With millions of dollars being poured into urban and suburban stream restoration projects across the Chesapeake Bay watershed, a recent study suggests location matters when trying to assess how effective those efforts have been.
After surveying 13 Baltimore highly degraded suburban streams that had undergone makeovers, a pair of researchers found that aquatic insect populations were larger and more diverse in isolated headwaters than in larger downstream reaches.
“If biodiversity is important, (gains are) more apparent in smaller streams. And smaller streams, I would think, are going to be much cheaper to restore,” said Christopher Swan, the study’s lead author and professor of geography and environmental sciences at the University of Maryland Baltimore County.
Swan and co-author Bryan Brown, associate professor of biological sciences at Virginia Tech, published their findings in the September issue of Ecological Applications, the journal of the Ecological Society of America. Swan is affiliated with UMBC's Center for Urban Environmental Research and Education.
The streams they checked in Baltimore County had undergone typical restoration work, including stabilization of eroding banks, manipulation of their stream beds and extensive tree planting. They sampled them quarterly for a year, along with 13 nearby streams for comparison.
Their conclusion: restored headwaters had 15 to 37 percent more populations of aquatic insects than neighboring unrestored streams. But in larger downstream reaches, they saw almost no difference in species richness between restored and unrestored streams.
In an interview, Swan cautioned that the lack of noticeable improvement in aquatic insects in the larger streams does not necessarily mean the projects were a failure. In those larger downstream reaches, insect populations are heavily influenced by adjacent areas from which insects and fish can move back and forth. In isolated headwaters, by contrast, local water quality conditions appear to have a significant effect on the number and diversity of aquatic insects.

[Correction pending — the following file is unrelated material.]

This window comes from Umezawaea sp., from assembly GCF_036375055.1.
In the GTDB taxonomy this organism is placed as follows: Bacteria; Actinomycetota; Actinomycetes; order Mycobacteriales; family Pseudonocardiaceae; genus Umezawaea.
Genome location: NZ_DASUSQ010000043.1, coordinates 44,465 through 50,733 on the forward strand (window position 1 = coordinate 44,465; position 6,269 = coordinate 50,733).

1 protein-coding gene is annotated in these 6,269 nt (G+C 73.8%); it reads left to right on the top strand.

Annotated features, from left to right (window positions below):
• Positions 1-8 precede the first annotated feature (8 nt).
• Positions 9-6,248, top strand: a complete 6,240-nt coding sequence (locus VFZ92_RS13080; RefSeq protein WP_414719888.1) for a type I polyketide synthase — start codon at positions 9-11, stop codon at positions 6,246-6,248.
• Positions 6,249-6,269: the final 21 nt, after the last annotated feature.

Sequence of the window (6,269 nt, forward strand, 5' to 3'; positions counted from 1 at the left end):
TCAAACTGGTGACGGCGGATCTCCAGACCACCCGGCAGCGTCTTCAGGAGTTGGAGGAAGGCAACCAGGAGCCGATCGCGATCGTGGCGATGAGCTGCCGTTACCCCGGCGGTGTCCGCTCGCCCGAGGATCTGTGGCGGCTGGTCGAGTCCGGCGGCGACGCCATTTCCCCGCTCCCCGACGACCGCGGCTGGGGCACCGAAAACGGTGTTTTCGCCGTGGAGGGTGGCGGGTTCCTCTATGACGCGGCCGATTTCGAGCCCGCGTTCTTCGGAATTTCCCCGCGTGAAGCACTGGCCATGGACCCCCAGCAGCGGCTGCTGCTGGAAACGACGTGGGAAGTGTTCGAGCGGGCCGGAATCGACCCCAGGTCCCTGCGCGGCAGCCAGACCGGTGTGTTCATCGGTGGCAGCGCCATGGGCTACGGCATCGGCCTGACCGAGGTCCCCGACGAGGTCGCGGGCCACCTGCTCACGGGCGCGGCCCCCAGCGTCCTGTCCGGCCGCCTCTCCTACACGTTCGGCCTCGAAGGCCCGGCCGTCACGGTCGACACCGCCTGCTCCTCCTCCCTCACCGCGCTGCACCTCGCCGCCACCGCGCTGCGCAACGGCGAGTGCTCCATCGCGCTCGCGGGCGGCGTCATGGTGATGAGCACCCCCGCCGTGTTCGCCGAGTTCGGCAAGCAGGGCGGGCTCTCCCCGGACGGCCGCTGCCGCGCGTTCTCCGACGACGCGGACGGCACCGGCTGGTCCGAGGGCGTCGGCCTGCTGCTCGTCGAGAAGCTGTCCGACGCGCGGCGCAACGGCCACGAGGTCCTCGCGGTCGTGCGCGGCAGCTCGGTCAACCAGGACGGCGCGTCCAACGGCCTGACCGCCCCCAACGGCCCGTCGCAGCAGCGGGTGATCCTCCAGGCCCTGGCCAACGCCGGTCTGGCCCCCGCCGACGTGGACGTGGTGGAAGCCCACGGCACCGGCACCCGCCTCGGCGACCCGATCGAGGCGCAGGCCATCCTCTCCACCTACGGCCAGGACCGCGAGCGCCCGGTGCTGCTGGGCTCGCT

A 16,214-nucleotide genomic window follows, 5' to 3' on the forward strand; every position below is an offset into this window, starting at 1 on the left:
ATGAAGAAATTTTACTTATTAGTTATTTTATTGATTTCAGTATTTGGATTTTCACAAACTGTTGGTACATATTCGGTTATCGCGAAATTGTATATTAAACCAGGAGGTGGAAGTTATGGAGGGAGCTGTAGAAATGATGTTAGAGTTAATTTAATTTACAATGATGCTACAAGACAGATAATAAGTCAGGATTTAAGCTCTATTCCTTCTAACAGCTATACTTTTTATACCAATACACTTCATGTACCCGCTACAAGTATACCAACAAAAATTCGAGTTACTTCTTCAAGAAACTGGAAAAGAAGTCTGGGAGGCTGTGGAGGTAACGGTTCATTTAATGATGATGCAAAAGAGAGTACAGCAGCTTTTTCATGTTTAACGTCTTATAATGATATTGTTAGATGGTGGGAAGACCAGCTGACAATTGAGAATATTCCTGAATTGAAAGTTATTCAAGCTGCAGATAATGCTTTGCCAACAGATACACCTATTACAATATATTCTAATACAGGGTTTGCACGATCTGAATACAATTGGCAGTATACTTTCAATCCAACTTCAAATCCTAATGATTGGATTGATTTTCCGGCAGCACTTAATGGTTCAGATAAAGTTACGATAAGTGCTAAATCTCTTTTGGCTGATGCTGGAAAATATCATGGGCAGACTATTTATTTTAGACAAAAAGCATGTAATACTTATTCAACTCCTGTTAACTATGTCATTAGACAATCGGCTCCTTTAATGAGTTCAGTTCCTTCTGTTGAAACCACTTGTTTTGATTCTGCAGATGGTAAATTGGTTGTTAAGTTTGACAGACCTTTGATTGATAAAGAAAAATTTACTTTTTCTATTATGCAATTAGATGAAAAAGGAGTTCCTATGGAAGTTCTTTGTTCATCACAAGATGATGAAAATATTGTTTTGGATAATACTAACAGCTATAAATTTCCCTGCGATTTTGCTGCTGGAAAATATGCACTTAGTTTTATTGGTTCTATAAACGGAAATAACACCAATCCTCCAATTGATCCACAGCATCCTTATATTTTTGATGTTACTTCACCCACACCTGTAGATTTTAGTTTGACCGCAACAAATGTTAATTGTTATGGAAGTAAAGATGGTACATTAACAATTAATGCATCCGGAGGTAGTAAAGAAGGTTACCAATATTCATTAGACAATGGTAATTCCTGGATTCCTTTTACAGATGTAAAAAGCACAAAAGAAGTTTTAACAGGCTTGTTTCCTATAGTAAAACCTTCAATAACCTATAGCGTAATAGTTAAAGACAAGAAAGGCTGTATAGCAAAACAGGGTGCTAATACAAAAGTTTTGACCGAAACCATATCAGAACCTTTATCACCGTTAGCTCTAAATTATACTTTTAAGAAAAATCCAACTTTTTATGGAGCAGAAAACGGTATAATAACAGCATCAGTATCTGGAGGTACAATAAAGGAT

“If you’re on a more well-connected part of a river network,” he said, “the movement of animals in streams could overwhelm any effect that restoration might produce.”
And while restored headwaters saw an increase in aquatic life, it wasn’t enough to transform their ecological health, the researchers found. The insect populations seen in all the restored streams were generally low, meaning they were all “heavily impaired” regardless of location. Even an extensive restoration of an urban stream, it seems, can’t make up for all the pavement and runoff in its watershed.
Streams often get restored for other reasons, of course, Swan noted. In the Bay watershed, many projects are primarily aimed at reducing the amounts of sediment and nutrient pollution getting washed down into the Chesapeake. But even those projects typically identify improved biodiversity as an additional goal.
“What we have done is offered another component, or another thing to consider when restoring streams,” Swan said. “If biodiversity is an endpoint, position within a river network does seem to matter.”
To demonstrate the study’s findings, Swan took a reporter to see a restored stretch of Stony Run, a tributary of the Jones Falls that wends its way through North Baltimore. We encountered hikers using a streamside trail as we worked our way down to the water.
“It looks great,” he said, “But you see exactly what they did: They armored the banks to keep it from eroding, and provided step pools.” Though the water was clear, with aquatic insects skating across its surface, he noted, there was “very little riffle habitat” in the stream bed for fish and bottom-dwelling insects. “But it looks good … they built a trail for people, how could you not like it?”
Even so, with streams like this, he added, “If you take a look at the number of species we saw, on average, it wasn’t a lot. And when we saw improvement, percentage wise it was significant, but a high percent of a low number is still a low number.”